Hitchcock: Commentary on Schoen Article

Archives of Disease in Childhood (UK), Volume 77: Page 260, September 1997.

The above paper by Schoen reflects the influence of culture and habit on the interpretation of medical practice. The practice of neonatal circumcision, so rare in Europe and ubquitous in the USA, has been discussed. The author credits Europe with avoiding neonatal circumcision on cost grounds. I think this is a basic misconception. The practice of medicine in Europe is far less invasive than in the US and medical intervention, particularly irreversible mutilating surgery, is avoided unless there is a proved medical benefit. The morbidity of neonatal circumcision is occasionally significant, and recent evidence demonstrating evidence of altered pain responses after neonatal circumcision suggests that the unperceived morbidity may be significantly higher.1

Balanitis xerotica obliterans is usually considered an absolute indication of childhood circumcision, but has an incidence significantly under 1%, with a peak incidence at 6-10 years. Balanoposthitis occurs in up to 4% of uncircumcised boys but fewer than 1 percent go on to three episodes or more of this minor local infection. Where these justify intervention we have learnt from our European colleagues of the value of preputioplasty, which saves the prepuce and has much less morbidity than circumcision. It is rare that physiological phimosis fails to resolve spontaneously and also is treatable by preputioplasty.

Circumcision as an alternative to hygiene in prevention of penile carcinoma, is an oft voiced argument. The author has quoted figures based on the 1971 national cancer survey (US) and extrapolated from the unsupported assumptions that all penile carcinoma occurred in uncircumcised males.2 More recent data calculates the relative risk in the US to be 3.2 times greater in the intact male.3 Using the author's own source, the quoted incidence of penile cancer is the US was one per 100,000 (1969-71). This a comparable incidence with that in Finland4 at the same time, where the circumcision rate is less than 1%, of 0.5 per 100 000 (1970) with a 78% relative 20 year survival rate. Thus, I find Marshall's argument at a meeting of the Society for Paediatric Urology, that one would have to perform 140 circumcisions a week for 25 years, to prevent one case of carcinoma of the penis, enough to prevent me from setting out on such a course.5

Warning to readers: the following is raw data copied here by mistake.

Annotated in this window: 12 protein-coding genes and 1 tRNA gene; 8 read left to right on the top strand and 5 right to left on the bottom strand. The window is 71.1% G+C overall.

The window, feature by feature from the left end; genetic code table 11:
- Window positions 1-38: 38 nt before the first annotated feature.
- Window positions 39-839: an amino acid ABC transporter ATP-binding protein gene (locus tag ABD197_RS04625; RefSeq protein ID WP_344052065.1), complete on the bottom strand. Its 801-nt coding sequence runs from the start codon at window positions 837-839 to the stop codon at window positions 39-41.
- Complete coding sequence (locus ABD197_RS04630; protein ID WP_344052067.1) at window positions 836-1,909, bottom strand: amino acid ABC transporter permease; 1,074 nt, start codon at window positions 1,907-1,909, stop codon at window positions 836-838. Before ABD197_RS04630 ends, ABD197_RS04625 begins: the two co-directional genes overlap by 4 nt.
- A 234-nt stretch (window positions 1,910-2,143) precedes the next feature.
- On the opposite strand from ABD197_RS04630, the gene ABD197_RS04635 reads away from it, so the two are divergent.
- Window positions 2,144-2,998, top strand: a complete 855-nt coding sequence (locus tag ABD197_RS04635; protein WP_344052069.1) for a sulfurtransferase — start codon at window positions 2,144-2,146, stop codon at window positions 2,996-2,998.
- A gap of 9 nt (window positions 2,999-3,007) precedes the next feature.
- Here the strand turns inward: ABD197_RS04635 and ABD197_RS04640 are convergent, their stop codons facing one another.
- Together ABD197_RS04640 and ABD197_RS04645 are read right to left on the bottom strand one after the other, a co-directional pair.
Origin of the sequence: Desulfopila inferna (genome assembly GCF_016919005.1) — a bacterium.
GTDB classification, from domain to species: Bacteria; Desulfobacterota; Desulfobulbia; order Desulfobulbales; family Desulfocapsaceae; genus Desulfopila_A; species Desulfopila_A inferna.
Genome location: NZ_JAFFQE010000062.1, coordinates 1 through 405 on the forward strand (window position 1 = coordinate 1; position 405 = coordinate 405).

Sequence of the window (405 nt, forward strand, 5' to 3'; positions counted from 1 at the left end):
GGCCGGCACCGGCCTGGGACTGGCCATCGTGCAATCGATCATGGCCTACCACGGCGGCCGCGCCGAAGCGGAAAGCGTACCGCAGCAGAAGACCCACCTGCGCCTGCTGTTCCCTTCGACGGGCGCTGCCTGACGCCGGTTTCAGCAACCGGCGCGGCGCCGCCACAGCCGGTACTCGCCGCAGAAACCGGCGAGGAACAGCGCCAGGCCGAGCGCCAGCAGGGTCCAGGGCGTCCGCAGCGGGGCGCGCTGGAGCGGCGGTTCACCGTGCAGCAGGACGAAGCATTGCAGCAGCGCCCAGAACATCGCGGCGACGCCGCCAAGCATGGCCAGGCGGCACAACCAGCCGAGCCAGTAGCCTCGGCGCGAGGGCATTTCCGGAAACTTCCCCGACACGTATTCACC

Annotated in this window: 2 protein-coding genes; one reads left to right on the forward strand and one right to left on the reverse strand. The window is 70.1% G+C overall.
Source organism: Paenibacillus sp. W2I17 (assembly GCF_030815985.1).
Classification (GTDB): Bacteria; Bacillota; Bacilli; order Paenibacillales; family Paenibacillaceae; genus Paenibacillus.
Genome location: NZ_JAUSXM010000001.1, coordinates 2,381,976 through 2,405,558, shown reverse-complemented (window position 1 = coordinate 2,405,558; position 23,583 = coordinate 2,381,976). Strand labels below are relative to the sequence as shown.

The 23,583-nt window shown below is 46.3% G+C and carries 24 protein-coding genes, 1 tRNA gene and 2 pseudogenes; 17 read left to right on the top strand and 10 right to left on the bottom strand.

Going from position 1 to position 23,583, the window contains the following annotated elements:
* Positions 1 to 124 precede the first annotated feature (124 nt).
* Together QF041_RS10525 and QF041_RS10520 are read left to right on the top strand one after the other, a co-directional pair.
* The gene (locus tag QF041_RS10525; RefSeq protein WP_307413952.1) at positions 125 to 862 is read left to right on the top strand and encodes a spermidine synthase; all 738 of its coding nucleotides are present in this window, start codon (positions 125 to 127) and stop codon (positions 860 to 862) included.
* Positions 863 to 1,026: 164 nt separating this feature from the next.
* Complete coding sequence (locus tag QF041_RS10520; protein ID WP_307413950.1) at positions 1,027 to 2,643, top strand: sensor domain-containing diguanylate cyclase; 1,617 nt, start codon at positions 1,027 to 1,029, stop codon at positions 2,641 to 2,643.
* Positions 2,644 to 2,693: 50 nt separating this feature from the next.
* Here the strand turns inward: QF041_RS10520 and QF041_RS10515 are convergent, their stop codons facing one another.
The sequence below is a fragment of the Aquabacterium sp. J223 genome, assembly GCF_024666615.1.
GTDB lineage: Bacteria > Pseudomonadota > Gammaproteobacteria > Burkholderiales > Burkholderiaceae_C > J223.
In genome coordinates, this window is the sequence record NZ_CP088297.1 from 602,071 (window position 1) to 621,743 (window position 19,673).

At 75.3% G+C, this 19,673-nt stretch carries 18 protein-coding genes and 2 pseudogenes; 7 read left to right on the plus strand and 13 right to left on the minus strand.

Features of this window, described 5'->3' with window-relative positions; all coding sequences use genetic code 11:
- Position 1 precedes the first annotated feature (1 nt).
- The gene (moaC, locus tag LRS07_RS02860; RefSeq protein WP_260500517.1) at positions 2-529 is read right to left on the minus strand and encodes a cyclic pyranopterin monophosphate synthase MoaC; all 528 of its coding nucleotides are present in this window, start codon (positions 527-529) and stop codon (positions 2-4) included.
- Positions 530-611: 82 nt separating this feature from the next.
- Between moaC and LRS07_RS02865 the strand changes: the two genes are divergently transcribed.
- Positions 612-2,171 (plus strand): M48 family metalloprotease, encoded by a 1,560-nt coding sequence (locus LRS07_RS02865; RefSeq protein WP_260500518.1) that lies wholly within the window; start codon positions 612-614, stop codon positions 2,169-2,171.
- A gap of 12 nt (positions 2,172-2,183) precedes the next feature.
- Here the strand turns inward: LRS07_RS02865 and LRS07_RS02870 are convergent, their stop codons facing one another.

The strongest argument in favour of neonatal circumcision is the recognition that circumcision removes a reservoir of bacteria, associated with urinary tract infection, and indeed, in the child with an abnormal urinary tract where prophylaxis has failed to prevent urinary tract infection, I also practice circumcision. The author identifies, however, a paper that reports a pattern of male urinary tract infection in the first month, unassociated with renal tract anomaly, which we rarely see in the UK, and perhaps is linked to the practice of forcible preputial retraction (Rushton et al6, discussion). The protection of vulnerable infants with abnormal urinary tracts, possible pre-existing renal dysplasia, and a risk of new scar formation, would be better assured by renal ultrasound and family history screening.

The authors extrapolation of knowledge that circumcision reduces the transmission rate of HIV within the unprotected population of developing countries, to a belief that this has a role within the European population, is I feel, irrelevant where barrier contraceptives are readily available and considerably more efficacious.

Finally, there are now strong pressure groups (NOCIRC and INTACT), largely in North America, protesting against the perceived assault of circumcision. Duckett estimates a million adult males in the US would pay significant fees for a preputial reconstruction when it is possible.5

In countries where neonatal circumcision is rarely practiced, and appropriate non-aggressive management of the normal foreskin, with non-forcible retraction and regular cleaning after spontaneous relaxation of the physiological phimosis, there is no population demand for neonatal circumcision. This supports the conclusion that neonatal circumcision is a social ritual with a grain of medical origin, and aligns with the recent guidelines of the Canadian Paediatric Society, that `circumcision of newborns should not be routinely performed.'7

Department of Paediatric Surgery,
John Radcliffe Hospital, Headley Way, Headington, Oxford, OX3 9DU


  1. Taddio A, Goldbach M, Ipp M, Stevens B, Koren G, Effect of neonatal circumcision on pain responses during vaccination in boys. Lancet (North American edition) 1995;345:291-2.
  2. Kochen M, McCurdy S. Circumcision and the risk of cancer of the penis. Am J Dis Child 1980;134:486-6. [Abstract]
  3. Maden C, Sherman KJ, Beckma AM, et al. History of circumcision, medical conditions and sexual activity and risk of penile cancer. J Natl Cancer Inst 1993;85:19-24.
  4. Maiche AG. Epidemological aspect of cancer of the penis in Finland. Eur J Cancer Prev 1992;1:153-8.
  5. Duckett JW. A temporate approach to neonatal circumcision Urology 1995;46:771-2.
  6. Rushton HG, Majd M. Pyelonephritis in male infants: how important is the foreskin? J Urol 1992;148(2 pr 2):733-6.
  7. Fetus and Newborn Committee. Canadian Paediatric Society. Neonatal circumcision revisited. CanMed Assoc J 1996;154:769-80.


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